If there is one unifying feature that appears to bind the great diversity of philosophic thought as it has occurred throughout history, it may well be found in the search for coherence. While the passionate and resolute pursuit of truth is certainly more exalted, it has for some time suffered rather badly, and for good reason has been denigrated as the pure impulse behind every philosophical system. The dispassionate search for coherence, on the other hand, has been, and is likely to remain, fundamental to all good philosophy. It is no less the driving force behind the great Platonic Dialogues, or Aristotle’s Posterior Analytics, than Kant’s abstruse Critique of Pure Reason or Hegel’s involuted Logic. On every philosophical frontier we essentially encounter problematics that demand explanation because they confront us as facts. What is more, these intractable, often vexing elements of experience do not always readily lend themselves to understanding, or if they do, it is sometimes upon terms not entirely of our own making. Such occurrences invite inquiry, challenge us to coherently respond to them, and even in the face of indifference resolutely refuse to be turned aside. They defy us, and therefore challenge us. By their persistent recurrence, they effectively demand of usaccountability; demand, in fact, to be coherently incorporated into that philosophic purview toward which all inquiry inexorably moves as toward a universal comprehending every fact.
However elusive this pursuit may be, the impulse which motivates us to exact from experience the epistemological tribute which coherence demands, remains the same always and everywhere: the pursuit of understanding. To leave unexplained – or worse yet – to ignore any recurrent element in experience simply because it proves either inconvenient or recalcitrant, is not merely bad philosophy; it is contradictory to the philosophic impulse itself, an impulse which not merely derives from, but thrives within, the fertile matrix of inquiry.
If this indeed is so, it is particularly apropos of a study of arguably the single greatest – certainly the most voluble and articulate – figure in the Western tradition of mysticism, St. John of the Cross (1542-1591). Mystical experience, despite its many cultural and often conflicting interpretations, remains undeniably a fact of experience. This alone is sufficient warrant for examination. Its credentials lie in the repeated, which is to say, the historical experiences of men and women, and philosophy essentially demands no more of the subject of its review.
It is, however, equally clear that such an investigation suffers a regrettably persistent, if popular handicap: the general consensus seems to be, prior to any real critical reflection on the matter, that in and of itself mysticism is something entirely and irredeemably irrational, and inasmuch as it is beyond reason it is beyond the legitimate scope of rational inquiry altogether. Indeed, apart from the possibility of what appear to be otherwise solipsistic utterances meaningful only among the mystics themselves, it really has nothing to recommend itself to the type of inquiry to which other and decidedly less refractory experiences legitimately lend themselves. This is to be much mistaken. It is precisely this fundamental and pervasive misconception about mysticism that remains, I think, the chief obstacle to a study of mystical philosophy in its own right, the credibility of which, as a consequence, has suffered unnecessarily.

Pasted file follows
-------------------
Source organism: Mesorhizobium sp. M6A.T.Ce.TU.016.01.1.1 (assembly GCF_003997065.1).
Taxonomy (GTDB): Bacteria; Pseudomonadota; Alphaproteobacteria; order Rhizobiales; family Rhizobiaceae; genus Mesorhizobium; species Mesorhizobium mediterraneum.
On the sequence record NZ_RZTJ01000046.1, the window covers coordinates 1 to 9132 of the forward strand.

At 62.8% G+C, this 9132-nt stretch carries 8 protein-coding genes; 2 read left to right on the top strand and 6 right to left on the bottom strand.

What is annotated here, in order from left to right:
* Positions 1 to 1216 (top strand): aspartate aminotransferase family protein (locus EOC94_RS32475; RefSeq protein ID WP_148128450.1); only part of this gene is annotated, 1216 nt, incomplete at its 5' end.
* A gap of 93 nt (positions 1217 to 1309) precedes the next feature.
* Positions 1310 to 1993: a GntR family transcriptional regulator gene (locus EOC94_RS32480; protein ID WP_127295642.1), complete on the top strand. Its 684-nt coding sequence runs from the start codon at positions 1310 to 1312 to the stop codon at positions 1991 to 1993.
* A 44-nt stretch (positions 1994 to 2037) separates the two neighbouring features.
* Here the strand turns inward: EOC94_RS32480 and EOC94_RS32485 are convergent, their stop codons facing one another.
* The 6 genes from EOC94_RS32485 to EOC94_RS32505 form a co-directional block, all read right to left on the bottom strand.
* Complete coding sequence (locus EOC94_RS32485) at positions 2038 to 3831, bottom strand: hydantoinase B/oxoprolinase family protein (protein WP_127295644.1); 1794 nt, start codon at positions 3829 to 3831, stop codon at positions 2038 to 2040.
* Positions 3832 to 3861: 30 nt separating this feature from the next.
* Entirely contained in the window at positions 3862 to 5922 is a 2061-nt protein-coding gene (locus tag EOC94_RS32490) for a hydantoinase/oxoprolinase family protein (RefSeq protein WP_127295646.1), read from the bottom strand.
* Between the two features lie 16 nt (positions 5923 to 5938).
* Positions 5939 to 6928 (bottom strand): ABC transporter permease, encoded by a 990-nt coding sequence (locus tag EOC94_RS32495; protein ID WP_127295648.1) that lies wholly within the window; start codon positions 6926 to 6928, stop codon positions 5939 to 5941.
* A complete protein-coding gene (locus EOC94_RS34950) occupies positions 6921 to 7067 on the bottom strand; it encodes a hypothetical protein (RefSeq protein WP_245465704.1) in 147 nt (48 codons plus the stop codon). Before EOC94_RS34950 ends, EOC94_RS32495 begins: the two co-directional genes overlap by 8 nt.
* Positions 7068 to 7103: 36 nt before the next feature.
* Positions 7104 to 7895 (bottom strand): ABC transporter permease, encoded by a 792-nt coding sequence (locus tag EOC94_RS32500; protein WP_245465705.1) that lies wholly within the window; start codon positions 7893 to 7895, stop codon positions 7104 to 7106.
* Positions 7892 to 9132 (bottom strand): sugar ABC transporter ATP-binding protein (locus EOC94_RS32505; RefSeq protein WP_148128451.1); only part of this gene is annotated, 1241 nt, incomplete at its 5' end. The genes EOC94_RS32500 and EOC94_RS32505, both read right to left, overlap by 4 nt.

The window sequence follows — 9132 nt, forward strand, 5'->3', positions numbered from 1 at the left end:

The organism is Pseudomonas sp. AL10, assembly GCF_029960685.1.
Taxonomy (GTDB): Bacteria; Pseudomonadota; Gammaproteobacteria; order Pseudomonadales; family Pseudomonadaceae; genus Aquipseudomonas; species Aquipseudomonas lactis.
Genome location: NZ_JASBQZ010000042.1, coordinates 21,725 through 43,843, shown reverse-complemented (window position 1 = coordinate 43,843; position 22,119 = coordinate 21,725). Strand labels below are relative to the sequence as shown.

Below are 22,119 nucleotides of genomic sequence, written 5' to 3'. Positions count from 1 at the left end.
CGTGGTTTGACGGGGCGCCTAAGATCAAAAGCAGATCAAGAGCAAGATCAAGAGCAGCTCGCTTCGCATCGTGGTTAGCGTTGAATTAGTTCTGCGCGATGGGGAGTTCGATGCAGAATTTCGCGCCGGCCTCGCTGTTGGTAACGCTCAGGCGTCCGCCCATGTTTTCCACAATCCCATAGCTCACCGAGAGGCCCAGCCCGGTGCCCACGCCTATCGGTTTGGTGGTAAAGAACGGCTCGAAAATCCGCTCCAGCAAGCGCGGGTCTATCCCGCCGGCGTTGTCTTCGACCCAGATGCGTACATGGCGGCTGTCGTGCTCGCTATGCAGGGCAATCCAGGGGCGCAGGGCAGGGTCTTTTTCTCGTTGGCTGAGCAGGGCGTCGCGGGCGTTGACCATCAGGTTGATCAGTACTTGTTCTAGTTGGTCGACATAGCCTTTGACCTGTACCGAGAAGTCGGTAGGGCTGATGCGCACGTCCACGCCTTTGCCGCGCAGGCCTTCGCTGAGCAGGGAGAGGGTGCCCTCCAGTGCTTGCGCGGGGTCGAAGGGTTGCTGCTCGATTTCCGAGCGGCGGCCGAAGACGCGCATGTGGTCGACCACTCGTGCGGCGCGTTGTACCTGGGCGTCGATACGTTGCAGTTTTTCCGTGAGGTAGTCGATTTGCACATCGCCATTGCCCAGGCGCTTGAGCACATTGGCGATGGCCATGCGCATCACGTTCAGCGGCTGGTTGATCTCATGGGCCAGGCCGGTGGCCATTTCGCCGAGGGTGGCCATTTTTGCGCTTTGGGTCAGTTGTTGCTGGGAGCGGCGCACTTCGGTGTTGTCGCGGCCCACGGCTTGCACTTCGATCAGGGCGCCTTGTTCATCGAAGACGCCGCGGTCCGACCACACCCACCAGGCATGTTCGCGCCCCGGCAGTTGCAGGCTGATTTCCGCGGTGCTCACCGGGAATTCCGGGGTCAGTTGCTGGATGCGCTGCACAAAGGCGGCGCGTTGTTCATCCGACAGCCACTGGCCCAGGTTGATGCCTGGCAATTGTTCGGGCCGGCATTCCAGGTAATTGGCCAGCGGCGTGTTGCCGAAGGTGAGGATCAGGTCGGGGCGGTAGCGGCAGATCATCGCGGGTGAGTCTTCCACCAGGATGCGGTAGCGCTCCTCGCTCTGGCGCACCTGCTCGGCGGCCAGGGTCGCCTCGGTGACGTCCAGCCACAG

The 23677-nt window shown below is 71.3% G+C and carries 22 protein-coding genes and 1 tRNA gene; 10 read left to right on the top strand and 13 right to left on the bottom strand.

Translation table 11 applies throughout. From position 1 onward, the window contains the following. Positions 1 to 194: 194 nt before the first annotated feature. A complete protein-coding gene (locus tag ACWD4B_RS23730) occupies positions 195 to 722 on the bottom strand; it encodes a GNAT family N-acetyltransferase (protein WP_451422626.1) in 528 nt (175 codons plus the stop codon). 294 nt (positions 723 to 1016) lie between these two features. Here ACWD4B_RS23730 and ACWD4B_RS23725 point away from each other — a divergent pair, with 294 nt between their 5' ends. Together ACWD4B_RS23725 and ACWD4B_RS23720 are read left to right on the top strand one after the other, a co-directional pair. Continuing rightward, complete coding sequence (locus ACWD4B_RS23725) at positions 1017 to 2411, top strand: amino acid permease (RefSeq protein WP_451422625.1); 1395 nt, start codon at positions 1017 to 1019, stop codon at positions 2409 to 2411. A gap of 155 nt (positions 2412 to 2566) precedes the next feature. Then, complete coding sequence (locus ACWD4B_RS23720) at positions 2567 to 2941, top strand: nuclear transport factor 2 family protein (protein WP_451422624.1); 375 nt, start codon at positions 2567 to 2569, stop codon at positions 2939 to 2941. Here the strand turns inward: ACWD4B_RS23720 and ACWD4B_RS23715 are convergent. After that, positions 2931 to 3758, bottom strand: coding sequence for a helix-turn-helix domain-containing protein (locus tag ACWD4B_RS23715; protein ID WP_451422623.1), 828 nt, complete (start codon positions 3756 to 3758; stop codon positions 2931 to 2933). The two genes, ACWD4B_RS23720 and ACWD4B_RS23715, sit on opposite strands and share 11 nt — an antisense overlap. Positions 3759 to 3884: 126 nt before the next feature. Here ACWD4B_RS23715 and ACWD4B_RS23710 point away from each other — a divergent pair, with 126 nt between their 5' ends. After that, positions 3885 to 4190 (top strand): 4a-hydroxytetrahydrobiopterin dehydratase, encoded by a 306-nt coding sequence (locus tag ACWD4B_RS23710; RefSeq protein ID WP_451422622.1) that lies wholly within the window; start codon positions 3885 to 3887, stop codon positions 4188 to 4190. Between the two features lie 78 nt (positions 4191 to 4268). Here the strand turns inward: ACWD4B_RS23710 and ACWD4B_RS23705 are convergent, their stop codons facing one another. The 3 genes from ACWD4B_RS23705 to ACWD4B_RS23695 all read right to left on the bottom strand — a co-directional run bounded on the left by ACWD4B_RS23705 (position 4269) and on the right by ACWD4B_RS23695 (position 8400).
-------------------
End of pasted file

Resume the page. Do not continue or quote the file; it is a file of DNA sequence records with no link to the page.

But there is more to the problem we confront at the outset than simply this. Semantics has played no small part in contributing to the confusion that surrounds the very term itself. As William James astutely observed:
“The words “mysticism” and “mystical” are often used as terms of mere reproach, to throw at any opinion which we regard as vague and vast and sentimental, and without a base in either facts or logic. For some writers a “mystic” is any person who believes in thought-transference, or spirit return. Employed in this way the word has little value.” 1
As a consequence, the term “mysticism” has come to acquire a kind of pseudo-metaphysical connotation, or perhaps better yet, an esoteric pathos of the most reprehensible sort – evoking, as it does, a type of vague intellectual empathy to which nothing in any sense coherent and meaningful corresponds. This essential misunderstanding of mysticism, however, is quickly dispelled upon a close examination of the works of St. John of the Cross: immediately we confront facticity and discern logic; facticity and logic so compelling, in fact, that a philosophy of mysticism may well offer a unique contribution to epistemology itself. To wit, In Part II of our commentary we shall examine, among other things, the possibility of a type of experience in which the redoubtable Problem of Induction – first introduced by the 18th century Scottish philosopher David Hume – and a thorn in the side of philosophy ever since – fails to obtain. This of itself would be no small recompense for our efforts given the magnitude of this problem to which philosophy, in one form or another, has attempted to respond since the publication of Hume’s Enquiry Concerning Human Understanding in 1740. In short, we find reason in the mystical philosophy of St. John of the Cross, coherence and logic. Indeed, we find that, externally considered, the mystical experience is a profoundly rational experience – and it is this discovery, sweeping aside many long-borne misconceptions about mysticism which, if justification at all is required, suffices to justify an epistemology of mysticism.